Counsel your employees to increase their personal space. Post a sign telling your clients, members, or customers that, out of an abundance of caution, you have asked your employees to refrain from hugging, shaking hands, or any physical contact with co-workers or the public. Make the sign friendly and welcoming.

One of the primary places viruses like to hide is telephone headsets, both conventional and through a microphone. A  single cough on a photocopier can infect an entire office. Computer keyboards harbor bacteria and should not be shared unless thoroughly cleaned between users. Clean and wipe things your employees would not normally clean and wipe, including chair arms and handles, file cabinet and drawer handles, printers, coffee makers, refrigerator doors and handles in the break room, doorknobs (and not only to and from the restroom). Wipe down the handles on top of candy jars. Develop a corporate culture of sanitization.

For more tips, check the Centers for Disease Control website here.
 
4. What is the law on sick and personal leave?

The second coronavirus relief bill, H.R. 6201, was passed by the Senate and signed by the President on March 18, 2020. This Act gives employees specific leave rights based on COVID-19 conditions and circumstances. Generally, it provides for Emergency Paid Leave and adds a category to FMLA – and makes that FMLA benefit available to employees of many smaller companies, under fifty employees, who are otherwise not generally subject to the FMLA. Neither of these provisions is effective today. Both new leave provisions provide they will be effective “not later than” fifteen days from enactment, or April 2, 2020. Here is what the Act does:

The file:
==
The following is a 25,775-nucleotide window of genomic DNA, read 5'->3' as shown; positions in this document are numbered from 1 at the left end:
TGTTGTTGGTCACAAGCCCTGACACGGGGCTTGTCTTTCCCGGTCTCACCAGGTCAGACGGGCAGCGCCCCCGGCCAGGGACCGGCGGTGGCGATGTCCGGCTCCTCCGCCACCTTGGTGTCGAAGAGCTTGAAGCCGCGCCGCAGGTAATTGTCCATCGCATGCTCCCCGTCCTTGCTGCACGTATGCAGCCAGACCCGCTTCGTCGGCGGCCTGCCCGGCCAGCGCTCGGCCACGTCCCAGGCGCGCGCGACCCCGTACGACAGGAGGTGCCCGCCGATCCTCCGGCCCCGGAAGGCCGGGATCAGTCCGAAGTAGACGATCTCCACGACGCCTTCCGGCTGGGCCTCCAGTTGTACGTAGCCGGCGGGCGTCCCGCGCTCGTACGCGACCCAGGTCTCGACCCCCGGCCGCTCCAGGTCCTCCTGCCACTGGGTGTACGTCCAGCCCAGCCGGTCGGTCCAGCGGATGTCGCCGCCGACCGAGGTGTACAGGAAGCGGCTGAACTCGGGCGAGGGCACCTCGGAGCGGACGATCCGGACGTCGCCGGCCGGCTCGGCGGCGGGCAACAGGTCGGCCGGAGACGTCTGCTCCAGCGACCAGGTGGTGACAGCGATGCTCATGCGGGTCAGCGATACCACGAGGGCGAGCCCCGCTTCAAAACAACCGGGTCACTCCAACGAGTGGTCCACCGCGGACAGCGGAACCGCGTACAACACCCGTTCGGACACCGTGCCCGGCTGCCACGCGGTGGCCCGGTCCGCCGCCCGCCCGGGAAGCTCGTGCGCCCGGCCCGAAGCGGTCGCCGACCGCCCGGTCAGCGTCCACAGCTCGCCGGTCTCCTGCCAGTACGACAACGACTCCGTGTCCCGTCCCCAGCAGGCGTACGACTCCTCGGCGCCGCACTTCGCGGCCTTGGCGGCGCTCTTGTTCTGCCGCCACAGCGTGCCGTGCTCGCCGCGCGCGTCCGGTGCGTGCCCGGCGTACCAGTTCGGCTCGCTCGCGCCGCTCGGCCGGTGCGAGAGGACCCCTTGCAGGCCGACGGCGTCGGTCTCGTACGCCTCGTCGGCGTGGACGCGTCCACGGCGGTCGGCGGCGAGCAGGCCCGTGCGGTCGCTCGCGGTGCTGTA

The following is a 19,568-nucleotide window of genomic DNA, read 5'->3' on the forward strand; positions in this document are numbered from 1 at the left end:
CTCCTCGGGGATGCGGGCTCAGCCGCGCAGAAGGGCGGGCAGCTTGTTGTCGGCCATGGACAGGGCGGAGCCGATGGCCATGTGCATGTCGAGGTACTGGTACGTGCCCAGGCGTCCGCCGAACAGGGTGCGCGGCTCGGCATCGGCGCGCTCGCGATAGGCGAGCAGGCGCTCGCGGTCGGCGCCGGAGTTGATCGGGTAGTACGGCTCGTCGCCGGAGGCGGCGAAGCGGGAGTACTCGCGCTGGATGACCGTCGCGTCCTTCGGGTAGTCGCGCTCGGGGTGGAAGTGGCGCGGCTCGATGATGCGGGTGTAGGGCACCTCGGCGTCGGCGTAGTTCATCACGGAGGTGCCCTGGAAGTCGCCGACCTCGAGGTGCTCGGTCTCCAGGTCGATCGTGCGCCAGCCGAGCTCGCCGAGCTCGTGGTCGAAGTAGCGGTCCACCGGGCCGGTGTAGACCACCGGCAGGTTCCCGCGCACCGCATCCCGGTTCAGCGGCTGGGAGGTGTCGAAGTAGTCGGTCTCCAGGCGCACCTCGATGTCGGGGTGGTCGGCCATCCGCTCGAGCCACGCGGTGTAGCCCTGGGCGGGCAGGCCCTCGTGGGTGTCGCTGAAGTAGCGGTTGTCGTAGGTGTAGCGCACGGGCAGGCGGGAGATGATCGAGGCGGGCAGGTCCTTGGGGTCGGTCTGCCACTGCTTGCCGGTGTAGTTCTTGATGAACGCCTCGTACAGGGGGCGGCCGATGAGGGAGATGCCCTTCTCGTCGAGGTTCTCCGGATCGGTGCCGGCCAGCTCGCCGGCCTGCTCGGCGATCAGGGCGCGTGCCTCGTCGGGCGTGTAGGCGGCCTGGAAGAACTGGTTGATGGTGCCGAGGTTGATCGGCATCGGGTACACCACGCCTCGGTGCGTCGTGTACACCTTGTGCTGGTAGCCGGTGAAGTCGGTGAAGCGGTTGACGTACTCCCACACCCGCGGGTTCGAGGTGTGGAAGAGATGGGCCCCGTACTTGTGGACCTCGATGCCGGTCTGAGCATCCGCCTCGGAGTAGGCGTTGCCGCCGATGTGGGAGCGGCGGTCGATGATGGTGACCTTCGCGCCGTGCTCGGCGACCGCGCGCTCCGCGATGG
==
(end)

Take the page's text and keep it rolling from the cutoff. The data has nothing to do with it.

• Establishes Emergency Paid Leave: giving employees an additional 80 hours (or two weeks’ average working time for hourly employees) in PTO to be taken for COVID-19- related purposes. This leave would not need to accrue and could be taken immediately.
    • The Emergency Paid Leave could be taken in the following circumstances, provided the employee is “unable to work (or telework)” due to a COVID-19 circumstance or condition:
      • The employee is subject to a formal state, federal, or local quarantine or isolation order;
      • The employee has been advised by a health care provider to quarantine;
      • The employee is experiencing symptoms of COVID-19 and is seeking a medical diagnosis;
      • The employee is caring for someone subject to a formal quarantine order or isolation order who has been advised to quarantine by a health-care provider;
      • The employee is caring for a minor who is at home due to a school or daycare closure; or
      • The employee is suffering from a “substantially similar condition” designated by the Secretary of HHS.

        Please note that the Act, as passed, does not allow employees to claim the Emergency Paid Sick Leave benefit if they are self-quarantining, or if their employer sends them home, or if they are simply afraid of contracting COVID-19 at work or outside.